And they’re off! Undeterred by a three-hour flight delay, a missed connection and an unexpected overnight in Denver, the group makes their way west. Catching a glimpse of the Absoraka-Beartooth Wilderness from the plane window adds excitement to their nervous energy.
“Whenever I think about mountains that I saw, I always remember the rock and snow that encompassed them. Their gargantuan size left me speechless in my attempt to describe the amazing beauty they possessed. Mountains are incredible formations of God‘s power and love for his creation.” —Nate McReynolds ’18
“Life on the trail is not easy. There are some days when your legs can barely support you when you get into camp for the night. I learned how easy it is to be selfish on those days. It‘s scary how selfish you can be when you‘re tired or uncomfortable.” —Peter Nawoichik ’17
Greeted by clear blue skies in the morning, the group continues their hike through a valley dotted with more striking teal lakes. They pass Lake at the Falls, Rainbow Lake and Rimrock Lake before stopping for lunch and a daily lesson (the topic of the day: first aid) on the shores of Elk Lake. The lake’s icy water feels refreshing on swollen feet.
Late in the afternoon, the group comes up short on camping locations and decides to push through an extra three miles (and an elevation gain of over 1,000 feet) along the Phantom Creek Trail—bringing their total mileage for the day to 13. They arrive at Slough Lake as the sun settles behind the mountain peaks, and rejoice at the site of flat land suitable for camping. Celebration, dancing and prayers of thanksgiving commence. As does blister care.
“In a world where our physical needs are met and then some, it can be easy to convince ourselves that God is a bonus in life instead of the underlying necessity of being. In the wilderness I clearly witnessed God taking care of my basic physical and emotional needs. But he fulfilled them so much more sufficiently than I am able to do myself in the front country.” —Jess Pankratz ’16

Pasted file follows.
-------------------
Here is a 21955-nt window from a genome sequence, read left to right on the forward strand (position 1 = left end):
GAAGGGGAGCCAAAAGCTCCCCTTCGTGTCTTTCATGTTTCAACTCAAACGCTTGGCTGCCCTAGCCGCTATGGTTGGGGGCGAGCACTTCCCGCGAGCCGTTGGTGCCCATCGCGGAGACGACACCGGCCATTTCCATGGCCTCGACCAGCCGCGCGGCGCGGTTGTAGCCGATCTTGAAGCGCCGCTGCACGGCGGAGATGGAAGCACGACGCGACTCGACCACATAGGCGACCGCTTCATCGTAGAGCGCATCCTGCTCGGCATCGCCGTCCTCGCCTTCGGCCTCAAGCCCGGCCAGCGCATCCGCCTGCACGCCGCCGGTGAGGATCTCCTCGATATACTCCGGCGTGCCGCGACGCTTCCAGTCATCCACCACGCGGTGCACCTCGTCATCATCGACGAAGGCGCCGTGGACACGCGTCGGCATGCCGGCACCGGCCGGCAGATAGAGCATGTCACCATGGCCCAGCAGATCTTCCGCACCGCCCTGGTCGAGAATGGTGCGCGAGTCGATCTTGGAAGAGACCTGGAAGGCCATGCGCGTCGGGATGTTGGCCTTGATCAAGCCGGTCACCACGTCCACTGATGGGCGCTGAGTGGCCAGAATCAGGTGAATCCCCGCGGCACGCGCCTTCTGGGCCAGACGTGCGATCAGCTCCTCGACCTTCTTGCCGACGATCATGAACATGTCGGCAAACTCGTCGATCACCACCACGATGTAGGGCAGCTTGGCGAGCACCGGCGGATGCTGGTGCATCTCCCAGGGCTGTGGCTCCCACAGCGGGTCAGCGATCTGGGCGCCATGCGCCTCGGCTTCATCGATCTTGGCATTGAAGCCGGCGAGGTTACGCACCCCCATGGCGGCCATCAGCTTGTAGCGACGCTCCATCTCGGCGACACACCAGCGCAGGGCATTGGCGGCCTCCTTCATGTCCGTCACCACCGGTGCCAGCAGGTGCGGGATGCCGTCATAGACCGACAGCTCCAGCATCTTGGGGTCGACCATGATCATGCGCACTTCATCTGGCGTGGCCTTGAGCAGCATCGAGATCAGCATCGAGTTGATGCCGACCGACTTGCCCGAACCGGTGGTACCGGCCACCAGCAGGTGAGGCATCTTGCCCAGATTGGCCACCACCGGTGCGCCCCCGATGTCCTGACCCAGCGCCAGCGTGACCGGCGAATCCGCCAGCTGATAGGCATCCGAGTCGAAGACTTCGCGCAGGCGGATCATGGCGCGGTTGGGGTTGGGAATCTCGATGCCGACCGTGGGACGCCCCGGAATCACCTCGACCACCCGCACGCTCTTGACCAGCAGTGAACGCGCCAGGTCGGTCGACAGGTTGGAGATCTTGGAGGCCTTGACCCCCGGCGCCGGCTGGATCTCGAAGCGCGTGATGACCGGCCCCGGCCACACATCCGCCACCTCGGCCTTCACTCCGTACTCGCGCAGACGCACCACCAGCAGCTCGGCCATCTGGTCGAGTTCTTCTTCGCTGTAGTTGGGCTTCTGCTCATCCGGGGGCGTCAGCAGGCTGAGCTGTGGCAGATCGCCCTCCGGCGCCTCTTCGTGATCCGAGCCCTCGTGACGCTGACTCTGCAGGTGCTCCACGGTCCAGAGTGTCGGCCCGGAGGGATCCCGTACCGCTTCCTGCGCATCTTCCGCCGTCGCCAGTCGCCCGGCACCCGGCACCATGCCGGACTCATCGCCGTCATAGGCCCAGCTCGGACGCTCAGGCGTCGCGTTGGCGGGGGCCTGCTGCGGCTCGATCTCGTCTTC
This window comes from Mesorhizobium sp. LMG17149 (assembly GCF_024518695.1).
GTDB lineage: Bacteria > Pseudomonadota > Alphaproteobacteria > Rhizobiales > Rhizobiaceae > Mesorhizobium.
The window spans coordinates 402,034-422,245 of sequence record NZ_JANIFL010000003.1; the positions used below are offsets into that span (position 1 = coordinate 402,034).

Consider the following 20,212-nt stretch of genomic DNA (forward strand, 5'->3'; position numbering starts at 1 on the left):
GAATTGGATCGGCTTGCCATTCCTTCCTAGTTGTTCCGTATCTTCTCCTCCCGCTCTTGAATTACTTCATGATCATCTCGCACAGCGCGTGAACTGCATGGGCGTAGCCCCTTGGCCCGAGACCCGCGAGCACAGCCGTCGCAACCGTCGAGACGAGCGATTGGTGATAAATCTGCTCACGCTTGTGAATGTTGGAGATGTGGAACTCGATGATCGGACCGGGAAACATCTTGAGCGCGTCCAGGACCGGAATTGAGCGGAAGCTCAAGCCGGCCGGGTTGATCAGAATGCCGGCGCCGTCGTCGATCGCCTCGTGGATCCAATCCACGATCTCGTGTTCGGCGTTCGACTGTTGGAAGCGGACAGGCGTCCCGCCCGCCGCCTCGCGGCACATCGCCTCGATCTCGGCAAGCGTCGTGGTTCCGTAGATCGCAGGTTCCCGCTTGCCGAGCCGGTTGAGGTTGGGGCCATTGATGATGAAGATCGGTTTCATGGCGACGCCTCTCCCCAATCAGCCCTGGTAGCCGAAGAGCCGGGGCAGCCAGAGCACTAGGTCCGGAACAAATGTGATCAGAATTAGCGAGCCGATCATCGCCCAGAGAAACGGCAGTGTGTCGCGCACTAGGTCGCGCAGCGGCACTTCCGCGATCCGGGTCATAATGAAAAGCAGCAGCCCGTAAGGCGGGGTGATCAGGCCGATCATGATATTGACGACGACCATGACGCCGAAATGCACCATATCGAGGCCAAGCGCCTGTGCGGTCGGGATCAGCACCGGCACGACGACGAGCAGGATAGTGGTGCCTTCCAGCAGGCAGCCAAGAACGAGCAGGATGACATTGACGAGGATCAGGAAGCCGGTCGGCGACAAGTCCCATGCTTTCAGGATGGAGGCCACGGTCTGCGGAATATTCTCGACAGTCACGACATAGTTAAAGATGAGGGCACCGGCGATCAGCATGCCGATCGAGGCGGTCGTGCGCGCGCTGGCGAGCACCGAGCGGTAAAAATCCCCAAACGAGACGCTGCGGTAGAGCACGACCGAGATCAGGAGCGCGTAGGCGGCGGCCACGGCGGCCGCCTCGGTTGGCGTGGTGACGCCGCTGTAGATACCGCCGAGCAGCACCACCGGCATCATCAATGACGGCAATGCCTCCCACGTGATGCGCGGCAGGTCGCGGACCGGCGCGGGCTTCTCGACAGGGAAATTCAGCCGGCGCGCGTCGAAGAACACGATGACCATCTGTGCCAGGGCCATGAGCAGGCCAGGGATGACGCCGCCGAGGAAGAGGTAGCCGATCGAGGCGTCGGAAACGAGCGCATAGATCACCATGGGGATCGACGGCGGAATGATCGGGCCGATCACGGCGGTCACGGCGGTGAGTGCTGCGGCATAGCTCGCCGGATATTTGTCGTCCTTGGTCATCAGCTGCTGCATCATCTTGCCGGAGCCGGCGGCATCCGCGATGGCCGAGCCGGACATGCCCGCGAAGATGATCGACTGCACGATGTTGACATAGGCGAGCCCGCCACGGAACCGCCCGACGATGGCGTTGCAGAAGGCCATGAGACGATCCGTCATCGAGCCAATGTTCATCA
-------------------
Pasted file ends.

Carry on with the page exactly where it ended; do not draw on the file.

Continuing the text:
Mornings on the trail begin with a hot cup of coffee and personal quiet time. After breakfast the group ascends a mammoth ridge, braving 50 mph gusts at the top and soaking in a full panoramic view of the mountain ranges surrounding them. They descend to Mystic Lake and gather for the daily lesson on backcountry baking methods (on the list of campfire desserts: chocolate peanut butter cakes and cheesecake). A friendly stone-skipping competition ensues, and the star-pocked night sky proves its magnificence once again.
“I’m growing in many ways this semester, most of all in learning how to truly serve others and put the needs of the group before my own. Living in community is a huge growing experience in that it forces you to accept and recognize your weaknesses, and work to address them for the betterment of the community.” —Blake Denman ’18
The group hikes out three miles to a trailhead to restock their supplies and bid farewell to Mark as he heads back to Boston. They venture on for another week and a half, tackling precarious vertical terrain, braving a 24-hour solo excursion, bushwhacking through dense forest, and battling stubborn rain that at times turns to sleet and heavy snow.
Later, W.I.L.D. Semester Director Scott Barnett explains, “One of the questions we continually asked on the trip was, ‘Are you choosing to live by faith or fear?’ These are fine sounding words spoken from within the confines of a climate-controlled classroom, but they have little weight or substance. In the wilderness, where we are quite literally out of control, choosing faith over fear is a daily necessity with extraordinary concreteness and connection to our present reality.”
The W.I.L.D. students are back from their wilderness excursion, completing the remainder of their semester in Rockport, Massachusetts. To learn more about the program, visit www.gordon.edu/wild
“When we are hiking, we are learning how to support each other and push each other. We are learning how each person learns and how we interact with each other. The W.I.L.D. semester teaches through experience—learning by doing.” —Stefan Anthos ’18